The mine dumps seen all around Virginia City are the largest ones in the world, created by miners working at depths of 3,000 feet.

Learn about Virginia City's history »

Virginia City Museums

Keeping the History Alive Through Virginia City Museums

Virginia City's history comes alive with its 17 museums featuring the most striking moments in the town's past, from Mark Twain's eloquent writing, to the critical importance of police and fire in the area, and the famous Madame Julia Bulette.

The Mark Twain Museum at the Territorial Enterprise celebrates one of the literary world's famous residents and his connection to Virginia City. Arriving in Virginia City as Samuel Clemens, it was while working at the Territorial Enterprise, the most notable of the 17 newspapers published in the Comstock, that he began using the penname Mark Twain. The museum on C Street has his desk on display, and although you can't touch it, maybe some of his creativity will rub off.

The Way It Was Museum takes visitors back in time to show what daily life was like in Virginia City's heyday. See the works of milling and mining with old Cornish pumps, mineral collections, a fully-equipped blacksmith shop, Victorian women's attire of the era, rare photographs and information on the Sutro tunnel.

The historic Fourth Ward School and Museum is the last four story school building of its kind still standing in the U.S. Due to safety regulations, most multi-level school buildings were destroyed due to the risk of fire. Visitors to the Fourth Ward School can sit in the same wooden desks that students did in 1876, when the school was built.

Law enforcement in the Wild West was a tough and dangerous job. For that, the Silver State National Peace Officers Museum was installed in the 1876 Storey County Jail inside the historic courthouse on B Street as a way of honoring the men who served to protect. Inside, the museum features local and state exhibits including the death mask worn by notorious criminal John Dillinger.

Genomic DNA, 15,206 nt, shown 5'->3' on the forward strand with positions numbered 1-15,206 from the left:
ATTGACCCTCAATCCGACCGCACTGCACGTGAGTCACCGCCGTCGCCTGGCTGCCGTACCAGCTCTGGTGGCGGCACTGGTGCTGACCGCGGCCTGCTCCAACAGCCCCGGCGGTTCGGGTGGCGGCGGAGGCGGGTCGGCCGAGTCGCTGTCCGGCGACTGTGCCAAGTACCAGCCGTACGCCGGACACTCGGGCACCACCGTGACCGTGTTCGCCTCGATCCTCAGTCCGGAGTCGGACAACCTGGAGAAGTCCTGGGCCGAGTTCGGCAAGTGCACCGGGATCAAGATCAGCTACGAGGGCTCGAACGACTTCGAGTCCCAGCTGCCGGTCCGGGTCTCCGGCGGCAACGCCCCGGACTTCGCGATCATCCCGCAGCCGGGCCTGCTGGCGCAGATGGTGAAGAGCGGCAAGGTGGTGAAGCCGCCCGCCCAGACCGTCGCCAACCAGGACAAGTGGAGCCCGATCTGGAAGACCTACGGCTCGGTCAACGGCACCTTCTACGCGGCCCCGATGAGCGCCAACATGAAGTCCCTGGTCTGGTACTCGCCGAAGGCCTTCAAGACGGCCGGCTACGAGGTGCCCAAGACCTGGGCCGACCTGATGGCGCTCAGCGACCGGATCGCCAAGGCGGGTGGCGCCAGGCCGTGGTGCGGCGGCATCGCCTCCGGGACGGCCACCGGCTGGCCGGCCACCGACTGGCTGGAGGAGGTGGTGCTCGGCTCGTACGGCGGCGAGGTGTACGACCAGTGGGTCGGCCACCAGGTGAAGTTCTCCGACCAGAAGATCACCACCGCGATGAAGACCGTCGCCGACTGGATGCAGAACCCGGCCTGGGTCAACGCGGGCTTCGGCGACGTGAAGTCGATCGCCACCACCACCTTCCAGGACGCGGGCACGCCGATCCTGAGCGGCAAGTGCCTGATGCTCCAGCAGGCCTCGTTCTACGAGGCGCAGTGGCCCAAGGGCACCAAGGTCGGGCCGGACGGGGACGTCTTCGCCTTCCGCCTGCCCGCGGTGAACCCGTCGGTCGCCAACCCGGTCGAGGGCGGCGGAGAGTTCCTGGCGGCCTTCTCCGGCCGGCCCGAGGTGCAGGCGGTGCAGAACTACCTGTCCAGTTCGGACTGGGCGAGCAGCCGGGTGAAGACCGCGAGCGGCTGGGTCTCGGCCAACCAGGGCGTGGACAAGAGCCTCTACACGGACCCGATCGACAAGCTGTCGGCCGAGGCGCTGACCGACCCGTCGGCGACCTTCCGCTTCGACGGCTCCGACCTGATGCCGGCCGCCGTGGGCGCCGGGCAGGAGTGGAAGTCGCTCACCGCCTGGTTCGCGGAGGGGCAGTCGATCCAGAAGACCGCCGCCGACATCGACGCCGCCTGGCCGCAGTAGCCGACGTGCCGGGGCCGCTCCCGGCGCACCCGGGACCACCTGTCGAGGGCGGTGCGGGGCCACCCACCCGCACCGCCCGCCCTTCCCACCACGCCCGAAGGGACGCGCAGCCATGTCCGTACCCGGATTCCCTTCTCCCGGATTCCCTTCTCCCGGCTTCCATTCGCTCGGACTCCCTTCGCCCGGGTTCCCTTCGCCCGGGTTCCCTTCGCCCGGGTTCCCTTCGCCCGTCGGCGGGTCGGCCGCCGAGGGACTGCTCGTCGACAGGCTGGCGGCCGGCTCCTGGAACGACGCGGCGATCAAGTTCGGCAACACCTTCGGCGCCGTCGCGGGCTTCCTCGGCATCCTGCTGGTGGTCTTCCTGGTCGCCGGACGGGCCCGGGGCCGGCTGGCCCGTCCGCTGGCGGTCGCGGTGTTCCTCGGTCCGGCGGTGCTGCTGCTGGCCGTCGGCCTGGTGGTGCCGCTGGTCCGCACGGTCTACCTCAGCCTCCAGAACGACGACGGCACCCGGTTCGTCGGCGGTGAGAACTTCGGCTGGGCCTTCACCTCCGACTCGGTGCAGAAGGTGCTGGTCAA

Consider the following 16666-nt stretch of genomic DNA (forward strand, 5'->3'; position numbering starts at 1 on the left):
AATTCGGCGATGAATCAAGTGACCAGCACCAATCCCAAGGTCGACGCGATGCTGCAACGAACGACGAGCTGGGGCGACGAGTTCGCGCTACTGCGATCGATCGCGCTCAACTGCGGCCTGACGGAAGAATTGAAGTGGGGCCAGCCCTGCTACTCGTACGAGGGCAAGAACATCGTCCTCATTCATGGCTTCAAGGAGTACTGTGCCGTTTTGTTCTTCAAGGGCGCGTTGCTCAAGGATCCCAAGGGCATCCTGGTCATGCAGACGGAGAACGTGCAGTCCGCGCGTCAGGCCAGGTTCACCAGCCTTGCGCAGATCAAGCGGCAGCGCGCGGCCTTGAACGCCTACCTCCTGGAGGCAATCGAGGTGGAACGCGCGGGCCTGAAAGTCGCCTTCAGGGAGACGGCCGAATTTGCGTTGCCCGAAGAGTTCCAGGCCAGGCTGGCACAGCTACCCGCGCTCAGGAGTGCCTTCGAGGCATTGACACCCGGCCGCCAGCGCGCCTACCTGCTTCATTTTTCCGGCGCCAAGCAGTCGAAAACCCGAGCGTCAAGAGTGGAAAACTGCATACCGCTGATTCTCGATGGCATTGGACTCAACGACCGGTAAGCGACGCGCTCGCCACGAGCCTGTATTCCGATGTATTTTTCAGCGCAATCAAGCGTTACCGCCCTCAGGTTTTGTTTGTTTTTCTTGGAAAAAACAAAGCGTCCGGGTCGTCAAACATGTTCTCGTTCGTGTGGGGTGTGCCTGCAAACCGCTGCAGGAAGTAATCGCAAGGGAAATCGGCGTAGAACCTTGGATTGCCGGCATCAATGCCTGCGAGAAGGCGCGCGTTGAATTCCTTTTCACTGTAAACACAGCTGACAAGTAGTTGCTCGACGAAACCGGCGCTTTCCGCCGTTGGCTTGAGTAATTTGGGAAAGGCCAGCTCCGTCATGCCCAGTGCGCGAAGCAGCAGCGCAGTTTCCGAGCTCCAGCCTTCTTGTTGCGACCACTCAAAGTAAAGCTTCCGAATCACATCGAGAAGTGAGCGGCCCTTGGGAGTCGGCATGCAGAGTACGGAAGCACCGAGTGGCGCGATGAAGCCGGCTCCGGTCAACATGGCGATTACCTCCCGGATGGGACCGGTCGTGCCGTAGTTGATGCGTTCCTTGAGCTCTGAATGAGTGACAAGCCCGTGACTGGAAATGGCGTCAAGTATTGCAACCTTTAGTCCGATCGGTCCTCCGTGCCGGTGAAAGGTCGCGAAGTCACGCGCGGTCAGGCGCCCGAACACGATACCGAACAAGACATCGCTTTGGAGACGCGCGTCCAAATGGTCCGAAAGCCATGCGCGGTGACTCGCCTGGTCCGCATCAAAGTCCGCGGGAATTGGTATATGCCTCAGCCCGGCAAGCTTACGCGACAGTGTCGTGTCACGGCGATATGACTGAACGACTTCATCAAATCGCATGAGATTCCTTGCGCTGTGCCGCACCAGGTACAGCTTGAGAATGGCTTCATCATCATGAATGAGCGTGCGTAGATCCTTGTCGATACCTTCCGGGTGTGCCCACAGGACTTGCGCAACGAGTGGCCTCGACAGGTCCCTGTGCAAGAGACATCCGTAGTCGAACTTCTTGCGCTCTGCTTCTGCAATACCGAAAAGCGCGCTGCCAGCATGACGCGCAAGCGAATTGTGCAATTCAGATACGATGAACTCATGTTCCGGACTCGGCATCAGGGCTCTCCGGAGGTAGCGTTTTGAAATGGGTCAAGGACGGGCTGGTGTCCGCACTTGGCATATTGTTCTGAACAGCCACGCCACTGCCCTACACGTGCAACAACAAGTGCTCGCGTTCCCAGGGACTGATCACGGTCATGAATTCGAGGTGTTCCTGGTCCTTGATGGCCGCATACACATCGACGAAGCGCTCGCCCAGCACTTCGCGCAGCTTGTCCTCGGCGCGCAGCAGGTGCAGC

With all of that wood, heat and activity on the Comstock, fire was a real danger that showed its force more than once, including the Great Fire of 1875, which leveled much of the town. Visitors can get a glimpse of the contributions from the men who fought them by checking out the Comstock Firemen's Museum. The volunteer firemen of the Virginia City area were members of a system dating back to the first American Fire Co. organized by Benjamin Franklin.

Miners, millers, firemen and other men - who greatly outnumbered the women on the Comstock - were served well by one of Virginia City's famous residents, Madame Julia Bulette. The Julia Bulette Red Light Museum highlights the life and times of this extraordinary woman, who cared for the sick in their time of need.

For more information on Virginia City's 17 museums, see below.

 

Museums and More Information: